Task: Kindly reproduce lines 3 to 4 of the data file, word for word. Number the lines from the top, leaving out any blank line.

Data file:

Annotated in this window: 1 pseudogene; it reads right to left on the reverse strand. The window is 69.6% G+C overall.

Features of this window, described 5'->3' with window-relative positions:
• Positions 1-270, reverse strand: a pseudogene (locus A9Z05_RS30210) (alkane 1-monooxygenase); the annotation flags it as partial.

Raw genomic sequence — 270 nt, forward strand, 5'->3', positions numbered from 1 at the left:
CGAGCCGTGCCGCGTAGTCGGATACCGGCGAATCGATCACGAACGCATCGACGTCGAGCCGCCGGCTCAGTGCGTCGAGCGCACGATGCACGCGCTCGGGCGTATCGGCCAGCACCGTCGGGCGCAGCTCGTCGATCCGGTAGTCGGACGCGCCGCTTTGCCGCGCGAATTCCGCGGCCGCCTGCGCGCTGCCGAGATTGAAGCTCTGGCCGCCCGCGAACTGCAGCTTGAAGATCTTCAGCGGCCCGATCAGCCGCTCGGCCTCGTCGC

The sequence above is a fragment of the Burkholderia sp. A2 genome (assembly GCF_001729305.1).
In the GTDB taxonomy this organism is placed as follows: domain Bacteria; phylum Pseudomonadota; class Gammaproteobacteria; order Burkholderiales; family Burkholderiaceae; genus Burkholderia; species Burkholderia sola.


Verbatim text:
• Positions 1-270, reverse strand: a pseudogene (locus A9Z05_RS30210) (alkane 1-monooxygenase); the annotation flags it as partial.

Raw genomic sequence — 270 nt, forward strand, 5'->3', positions numbered from 1 at the left: